Councilmember Jeanne Kohl-Welles selected Colleen Echohawk to receive the 2020 MLK Medal of Distinguished Service award.
King County Councilmember Jeanne Kohl-Welles on Tuesday awarded Colleen Echohawk with the Martin Luther King Medal of Distinguished Service, an annual award that recognizes individuals whose work has answered the question asked by Dr. Martin Luther King, Jr. “What are you doing for others?”
“It’s very rare to find someone so dedicated to working for the greater good, someone who sees value in all people and is willing to courageously fight for them every day,” Kohl-Welles said. “Colleen Echohawk is one of those rare examples of someone who truly lives to answer Dr. Martin Luther King’s question ‘What are you doing for others?’ I’m fortunate to have her as a constituent in District 4.”
As executive director of the Chief Seattle Club and founder of the Coalition to End Urban Native Homelessness, Echohawk is committed to homeless advocacy and changing the trajectory of Native American and Alaska Native people living away from reservations in urban places and experiencing homelessness. An enrolled member of the Kithehaki Band of the Pawnee Nation and a member of the Upper Athabascan people of Mentasta Lake, she focuses on creating systems and structures that help facilitate wellness and encourage kindness and courage.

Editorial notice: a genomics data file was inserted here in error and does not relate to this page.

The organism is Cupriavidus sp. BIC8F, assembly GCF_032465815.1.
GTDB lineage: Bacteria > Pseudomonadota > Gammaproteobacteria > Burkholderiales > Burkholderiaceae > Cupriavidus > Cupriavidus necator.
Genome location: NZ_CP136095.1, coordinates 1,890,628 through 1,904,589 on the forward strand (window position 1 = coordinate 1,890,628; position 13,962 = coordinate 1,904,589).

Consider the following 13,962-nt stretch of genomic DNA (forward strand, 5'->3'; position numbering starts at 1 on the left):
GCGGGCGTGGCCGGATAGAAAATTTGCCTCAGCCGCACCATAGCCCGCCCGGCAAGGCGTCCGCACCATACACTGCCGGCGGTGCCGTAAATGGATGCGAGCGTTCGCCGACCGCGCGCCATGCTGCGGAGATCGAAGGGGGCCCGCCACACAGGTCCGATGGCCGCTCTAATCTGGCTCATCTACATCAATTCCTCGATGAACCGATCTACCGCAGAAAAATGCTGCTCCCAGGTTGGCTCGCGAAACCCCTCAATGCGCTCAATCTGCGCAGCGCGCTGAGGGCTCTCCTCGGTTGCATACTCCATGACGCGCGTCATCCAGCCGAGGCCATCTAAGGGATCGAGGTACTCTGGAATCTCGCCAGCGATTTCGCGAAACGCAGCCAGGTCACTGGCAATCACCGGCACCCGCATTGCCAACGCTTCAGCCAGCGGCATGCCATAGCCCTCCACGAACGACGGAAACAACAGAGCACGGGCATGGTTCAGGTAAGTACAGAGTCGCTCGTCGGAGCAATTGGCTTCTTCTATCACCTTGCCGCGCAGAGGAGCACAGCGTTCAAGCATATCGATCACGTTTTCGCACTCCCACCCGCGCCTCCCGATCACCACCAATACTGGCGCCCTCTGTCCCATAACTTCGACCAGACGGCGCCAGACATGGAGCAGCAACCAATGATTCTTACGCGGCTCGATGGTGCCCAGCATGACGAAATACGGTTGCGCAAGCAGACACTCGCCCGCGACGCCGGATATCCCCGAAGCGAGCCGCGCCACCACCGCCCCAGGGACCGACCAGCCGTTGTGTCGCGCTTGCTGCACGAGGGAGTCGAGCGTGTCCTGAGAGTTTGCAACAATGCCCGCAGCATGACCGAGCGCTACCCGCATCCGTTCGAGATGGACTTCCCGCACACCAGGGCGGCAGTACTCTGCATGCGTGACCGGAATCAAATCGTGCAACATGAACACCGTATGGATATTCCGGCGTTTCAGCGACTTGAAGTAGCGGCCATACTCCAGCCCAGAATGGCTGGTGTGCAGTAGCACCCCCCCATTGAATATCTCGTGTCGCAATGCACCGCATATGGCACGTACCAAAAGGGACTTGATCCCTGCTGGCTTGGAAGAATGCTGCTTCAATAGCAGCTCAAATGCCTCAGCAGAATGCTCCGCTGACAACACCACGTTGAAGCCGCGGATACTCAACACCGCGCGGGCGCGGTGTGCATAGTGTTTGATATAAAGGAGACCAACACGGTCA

Named as one of Seattle’s most influential people by Seattle Magazine in 2019 and one of Seattle Met Magazine’s 50 most influential women in 2018, Echohawk has also been awarded the Adeline Garcia Community Service Award (2018), Antioch University’s Public Service Award (2018), and Crosscut Media’s Courage Award for Public Service (2016). Under Echohawk’s leadership, Chief Seattle Club was the winner of the 2017 Neighborhood Builder Award, and Municipal League of King County’s Organization of the Year (2016).
In her spare time, she loves to read, sing karaoke, listen to National Public Radio and cook delicious food for her friends and family. Echohawk is a proud mom of two children and is married to Matt Hayashi.
This marks the fifth year that councilmembers have each selected someone from their district whose work embodies the spirit of King’s question.